London hospital pilots Apple Watch for chemo patients

By Jonah Comstock
08:09 am

MedoPad Apple watch

Correction: This article previously mentioned strategic investors in MedoPad. The reference has been removed, as the companies in question were not actually investors.

A London hospital is the latest to put the Apple Watch to use within its walls, this time to improve medication management and adherence for cancer patients undergoing chemotherapy. According to a report from Wareable, King's College Hospital will be the first to pilot an app from Medopad, a British company that also makes tablet-based mobile health technology.

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"Cancer treatment is a challenging journey," Dr Siamak Arami, a Consultant Haematologist at King’s College Hospital, told The Journal of mHealth last month, when Medopad launched the app. "Adherence to complicated treatment regimens, and the streamlined recording and reporting of health issues during treatment are of paramount value. Medopad's Apple Watch chemotherapy application is an exciting new development in medical technology that can transform the quality and safety of care for patients, carers and care providers. This can eventually reduce the cost and improve the outcome of treatment for cancer patients."

The app will combine medication reminders, served via haptic feedback, with data sharing directly to physicians via Apple HealthKit. The app will automatically share activity data, and patients will be able to submit data about symptoms and temperature. This is valuable, because if patients have a negative reaction to a drug, doctors can adjust prescriptions on the fly based on the realtime data pouring in from the app.

The hospital provides the Apple Watches directly to patients -- one or two for now, but as more watches become available, the plan is to deploy 100 or more. Medopad CTO Dan Vahdat told Wareable that in the context of chemotherapy treatments, the price of an Apple Watch is negligible.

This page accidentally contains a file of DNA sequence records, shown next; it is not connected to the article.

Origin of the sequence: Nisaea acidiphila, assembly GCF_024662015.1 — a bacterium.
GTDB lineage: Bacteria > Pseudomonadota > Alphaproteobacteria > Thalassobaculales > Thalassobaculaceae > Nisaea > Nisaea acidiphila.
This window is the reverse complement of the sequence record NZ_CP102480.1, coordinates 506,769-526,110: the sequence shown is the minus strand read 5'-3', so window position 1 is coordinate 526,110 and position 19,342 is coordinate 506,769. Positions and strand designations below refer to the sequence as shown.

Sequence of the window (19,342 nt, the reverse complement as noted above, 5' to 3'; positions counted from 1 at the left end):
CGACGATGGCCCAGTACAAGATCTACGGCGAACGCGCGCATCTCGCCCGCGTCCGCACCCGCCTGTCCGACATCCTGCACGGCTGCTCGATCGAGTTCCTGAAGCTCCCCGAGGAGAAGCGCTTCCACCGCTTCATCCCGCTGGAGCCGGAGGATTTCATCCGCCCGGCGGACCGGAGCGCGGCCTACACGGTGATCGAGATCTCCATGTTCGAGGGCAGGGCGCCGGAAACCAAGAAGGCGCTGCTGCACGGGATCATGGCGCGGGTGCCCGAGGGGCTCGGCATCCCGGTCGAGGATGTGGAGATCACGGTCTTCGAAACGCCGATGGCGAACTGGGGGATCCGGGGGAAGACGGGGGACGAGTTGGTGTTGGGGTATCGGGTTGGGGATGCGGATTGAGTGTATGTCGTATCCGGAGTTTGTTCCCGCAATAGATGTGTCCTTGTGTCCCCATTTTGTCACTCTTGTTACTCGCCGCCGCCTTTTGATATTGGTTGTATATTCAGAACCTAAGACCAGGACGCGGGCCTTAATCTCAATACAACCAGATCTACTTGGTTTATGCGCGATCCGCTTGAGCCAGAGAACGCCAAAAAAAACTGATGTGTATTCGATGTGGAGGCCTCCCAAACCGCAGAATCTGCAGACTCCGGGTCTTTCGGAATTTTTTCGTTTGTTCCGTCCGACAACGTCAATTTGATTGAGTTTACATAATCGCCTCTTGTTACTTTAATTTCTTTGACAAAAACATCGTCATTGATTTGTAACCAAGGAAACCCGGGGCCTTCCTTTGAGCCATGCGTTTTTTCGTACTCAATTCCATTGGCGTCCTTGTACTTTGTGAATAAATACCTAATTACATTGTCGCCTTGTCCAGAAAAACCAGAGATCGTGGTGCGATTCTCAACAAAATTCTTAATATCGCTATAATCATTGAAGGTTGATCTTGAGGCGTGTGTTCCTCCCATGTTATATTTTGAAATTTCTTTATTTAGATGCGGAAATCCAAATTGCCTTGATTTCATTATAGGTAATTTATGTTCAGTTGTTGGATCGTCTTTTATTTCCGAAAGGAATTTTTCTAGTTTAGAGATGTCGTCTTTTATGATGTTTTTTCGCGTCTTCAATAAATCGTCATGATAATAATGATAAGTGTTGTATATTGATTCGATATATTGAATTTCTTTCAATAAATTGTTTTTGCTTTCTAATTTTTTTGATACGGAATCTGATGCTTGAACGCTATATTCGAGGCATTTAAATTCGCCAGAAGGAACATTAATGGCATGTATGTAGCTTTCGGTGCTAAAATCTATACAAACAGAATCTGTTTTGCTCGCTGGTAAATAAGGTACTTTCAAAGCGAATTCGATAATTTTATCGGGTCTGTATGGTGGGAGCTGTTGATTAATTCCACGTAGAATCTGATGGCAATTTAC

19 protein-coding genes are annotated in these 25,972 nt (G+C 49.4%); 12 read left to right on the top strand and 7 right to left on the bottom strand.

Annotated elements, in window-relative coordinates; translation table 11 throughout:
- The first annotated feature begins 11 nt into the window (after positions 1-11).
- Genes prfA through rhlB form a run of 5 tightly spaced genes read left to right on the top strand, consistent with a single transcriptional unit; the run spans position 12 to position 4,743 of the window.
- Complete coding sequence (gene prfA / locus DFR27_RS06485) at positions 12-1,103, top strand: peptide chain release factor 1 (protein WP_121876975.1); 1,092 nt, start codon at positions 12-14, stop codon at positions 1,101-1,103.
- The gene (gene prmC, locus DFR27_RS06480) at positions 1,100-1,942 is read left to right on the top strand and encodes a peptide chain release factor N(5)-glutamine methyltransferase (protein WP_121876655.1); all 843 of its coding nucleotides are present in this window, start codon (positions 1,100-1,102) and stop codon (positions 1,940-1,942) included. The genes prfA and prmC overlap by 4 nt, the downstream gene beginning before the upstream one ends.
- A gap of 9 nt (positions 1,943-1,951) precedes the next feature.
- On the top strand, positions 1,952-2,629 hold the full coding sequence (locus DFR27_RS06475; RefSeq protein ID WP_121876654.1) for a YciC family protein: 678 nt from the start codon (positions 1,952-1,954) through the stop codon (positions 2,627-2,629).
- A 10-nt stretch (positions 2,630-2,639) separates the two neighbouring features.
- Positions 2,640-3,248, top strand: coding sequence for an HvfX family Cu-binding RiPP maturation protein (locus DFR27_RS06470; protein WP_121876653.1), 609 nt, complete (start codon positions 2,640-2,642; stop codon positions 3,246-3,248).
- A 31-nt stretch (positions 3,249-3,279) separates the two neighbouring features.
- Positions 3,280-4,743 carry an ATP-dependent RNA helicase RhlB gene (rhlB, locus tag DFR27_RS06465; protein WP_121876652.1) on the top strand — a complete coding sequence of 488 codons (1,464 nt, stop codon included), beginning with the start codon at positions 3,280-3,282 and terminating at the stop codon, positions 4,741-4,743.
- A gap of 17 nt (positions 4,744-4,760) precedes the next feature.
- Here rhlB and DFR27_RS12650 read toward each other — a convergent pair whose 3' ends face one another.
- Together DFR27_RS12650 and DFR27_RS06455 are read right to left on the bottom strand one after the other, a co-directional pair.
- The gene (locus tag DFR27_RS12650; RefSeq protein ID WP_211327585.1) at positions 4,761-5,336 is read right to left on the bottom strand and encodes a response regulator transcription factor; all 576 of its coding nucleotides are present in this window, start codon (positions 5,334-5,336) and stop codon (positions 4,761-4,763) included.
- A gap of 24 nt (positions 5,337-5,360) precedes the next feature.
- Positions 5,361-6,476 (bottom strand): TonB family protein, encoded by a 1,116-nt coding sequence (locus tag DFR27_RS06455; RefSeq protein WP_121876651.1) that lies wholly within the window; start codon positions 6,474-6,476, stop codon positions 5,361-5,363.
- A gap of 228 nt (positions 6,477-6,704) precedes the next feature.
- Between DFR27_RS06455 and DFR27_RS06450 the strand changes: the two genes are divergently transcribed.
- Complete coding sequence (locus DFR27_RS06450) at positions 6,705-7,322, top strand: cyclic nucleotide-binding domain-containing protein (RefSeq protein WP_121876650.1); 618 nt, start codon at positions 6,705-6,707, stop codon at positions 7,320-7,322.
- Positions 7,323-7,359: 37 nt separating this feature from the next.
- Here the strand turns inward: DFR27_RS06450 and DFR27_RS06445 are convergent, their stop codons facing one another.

"After the treatment is over, another patient can use the Apple Watch so it could work out at £50 [$78] per patient," he said. "When you compare that to chemotherapy treatments and the fact that one pill could cost £1,000 [$1,575] per day it's worth it."

Medopad and the National Health Service plan to roll out the app to a number of other hospitals in England and in China as well. Medopad has raised about $2.8 million since it was founded in 2011. It was also a member of Healthbox London in 2013.

In other Apple Watch news, Hello Heart, an Apple Watch app for tracking heart health and managing hypertension, released some early usage data this week. The company looked at differences in behaviors between the Apple Watch users and the users of their iPhone app.

They found that the number of users tracking blood pressure with the app was 52 percent higher for the Apple Watch, and that 2.5 times as many people opted into daily reminders to check their blood pressure on the Watch than the iPhone.

Additionally, the daily retention rate of Apple Watch users is 55 percent higher than for iPhone users, even going into the second week. Apple Watch users have already added 67 percent more medical data into the app than iPhone-only users.


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